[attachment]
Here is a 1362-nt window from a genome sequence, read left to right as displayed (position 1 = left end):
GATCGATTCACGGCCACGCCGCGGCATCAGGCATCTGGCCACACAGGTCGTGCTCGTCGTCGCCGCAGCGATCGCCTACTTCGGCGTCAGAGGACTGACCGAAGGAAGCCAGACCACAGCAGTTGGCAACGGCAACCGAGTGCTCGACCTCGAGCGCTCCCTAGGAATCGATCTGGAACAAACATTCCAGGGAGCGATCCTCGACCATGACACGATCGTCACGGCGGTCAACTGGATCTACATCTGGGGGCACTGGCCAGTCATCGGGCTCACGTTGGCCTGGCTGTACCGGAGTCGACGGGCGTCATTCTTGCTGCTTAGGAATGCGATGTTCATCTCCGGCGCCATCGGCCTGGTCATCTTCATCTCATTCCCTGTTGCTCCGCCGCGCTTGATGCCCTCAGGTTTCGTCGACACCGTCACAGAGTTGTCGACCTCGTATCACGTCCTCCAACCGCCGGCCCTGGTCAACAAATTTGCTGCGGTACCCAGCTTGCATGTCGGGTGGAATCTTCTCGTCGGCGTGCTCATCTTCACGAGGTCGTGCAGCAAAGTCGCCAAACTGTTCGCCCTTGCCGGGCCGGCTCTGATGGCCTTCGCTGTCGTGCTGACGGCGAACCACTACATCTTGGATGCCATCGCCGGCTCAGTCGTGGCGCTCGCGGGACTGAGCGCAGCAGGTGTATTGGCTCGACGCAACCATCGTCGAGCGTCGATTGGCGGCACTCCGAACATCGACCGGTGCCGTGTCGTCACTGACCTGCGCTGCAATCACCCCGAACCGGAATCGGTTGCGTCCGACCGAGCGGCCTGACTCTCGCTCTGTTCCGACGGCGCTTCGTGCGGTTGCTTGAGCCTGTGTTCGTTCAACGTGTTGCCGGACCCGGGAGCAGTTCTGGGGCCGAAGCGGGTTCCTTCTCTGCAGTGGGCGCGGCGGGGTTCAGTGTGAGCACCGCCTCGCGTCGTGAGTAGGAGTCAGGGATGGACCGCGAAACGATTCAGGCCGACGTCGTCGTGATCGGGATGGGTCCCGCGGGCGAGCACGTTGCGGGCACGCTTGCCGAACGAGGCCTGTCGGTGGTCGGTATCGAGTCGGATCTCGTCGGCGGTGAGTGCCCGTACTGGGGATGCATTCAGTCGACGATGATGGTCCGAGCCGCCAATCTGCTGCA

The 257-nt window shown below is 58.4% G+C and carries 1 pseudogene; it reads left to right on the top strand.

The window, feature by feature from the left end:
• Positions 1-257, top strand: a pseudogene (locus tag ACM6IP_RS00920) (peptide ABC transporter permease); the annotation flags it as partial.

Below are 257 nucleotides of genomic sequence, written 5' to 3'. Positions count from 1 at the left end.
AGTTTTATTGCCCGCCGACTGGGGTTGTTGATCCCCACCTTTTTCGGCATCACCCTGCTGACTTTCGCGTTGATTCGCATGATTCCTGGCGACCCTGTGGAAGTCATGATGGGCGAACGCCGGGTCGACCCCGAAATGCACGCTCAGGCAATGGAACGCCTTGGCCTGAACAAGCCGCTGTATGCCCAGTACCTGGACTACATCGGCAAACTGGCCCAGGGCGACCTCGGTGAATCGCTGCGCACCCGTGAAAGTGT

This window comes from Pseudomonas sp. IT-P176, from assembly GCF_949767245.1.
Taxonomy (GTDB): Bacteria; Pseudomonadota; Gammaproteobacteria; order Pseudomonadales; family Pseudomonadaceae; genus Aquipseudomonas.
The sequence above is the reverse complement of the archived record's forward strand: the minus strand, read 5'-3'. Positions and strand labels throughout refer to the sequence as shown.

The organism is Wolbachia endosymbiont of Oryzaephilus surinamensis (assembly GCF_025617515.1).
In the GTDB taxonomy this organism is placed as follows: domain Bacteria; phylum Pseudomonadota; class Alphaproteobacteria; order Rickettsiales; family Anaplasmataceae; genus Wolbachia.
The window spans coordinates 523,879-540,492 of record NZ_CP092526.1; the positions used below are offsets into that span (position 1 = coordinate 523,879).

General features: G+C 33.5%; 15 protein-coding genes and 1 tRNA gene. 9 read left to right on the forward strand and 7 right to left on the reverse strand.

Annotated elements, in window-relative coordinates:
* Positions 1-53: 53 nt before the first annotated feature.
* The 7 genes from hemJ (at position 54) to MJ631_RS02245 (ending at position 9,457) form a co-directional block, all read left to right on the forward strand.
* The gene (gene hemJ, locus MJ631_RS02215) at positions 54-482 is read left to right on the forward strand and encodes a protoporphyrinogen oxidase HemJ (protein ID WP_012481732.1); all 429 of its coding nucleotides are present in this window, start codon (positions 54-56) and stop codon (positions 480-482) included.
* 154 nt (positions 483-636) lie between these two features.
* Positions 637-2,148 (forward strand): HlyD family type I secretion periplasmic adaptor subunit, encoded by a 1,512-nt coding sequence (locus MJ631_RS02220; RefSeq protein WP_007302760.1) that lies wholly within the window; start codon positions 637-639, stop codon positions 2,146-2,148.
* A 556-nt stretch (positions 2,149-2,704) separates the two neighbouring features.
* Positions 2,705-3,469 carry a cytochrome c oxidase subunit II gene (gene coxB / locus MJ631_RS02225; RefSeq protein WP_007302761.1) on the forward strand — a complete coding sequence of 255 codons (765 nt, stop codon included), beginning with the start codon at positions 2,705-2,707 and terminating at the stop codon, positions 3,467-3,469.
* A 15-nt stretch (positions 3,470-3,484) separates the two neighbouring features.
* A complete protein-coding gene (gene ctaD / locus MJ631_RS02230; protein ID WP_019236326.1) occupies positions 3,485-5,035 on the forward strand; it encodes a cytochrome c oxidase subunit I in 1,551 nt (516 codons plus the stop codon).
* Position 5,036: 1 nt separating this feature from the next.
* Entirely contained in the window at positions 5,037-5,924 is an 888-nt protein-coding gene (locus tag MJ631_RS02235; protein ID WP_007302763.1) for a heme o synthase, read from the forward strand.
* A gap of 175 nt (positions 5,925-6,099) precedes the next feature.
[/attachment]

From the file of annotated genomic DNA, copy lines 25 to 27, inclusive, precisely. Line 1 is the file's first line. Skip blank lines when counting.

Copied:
* Position 5,036: 1 nt separating this feature from the next.
* Entirely contained in the window at positions 5,037-5,924 is an 888-nt protein-coding gene (locus tag MJ631_RS02235; protein ID WP_007302763.1) for a heme o synthase, read from the forward strand.
* A gap of 175 nt (positions 5,925-6,099) precedes the next feature.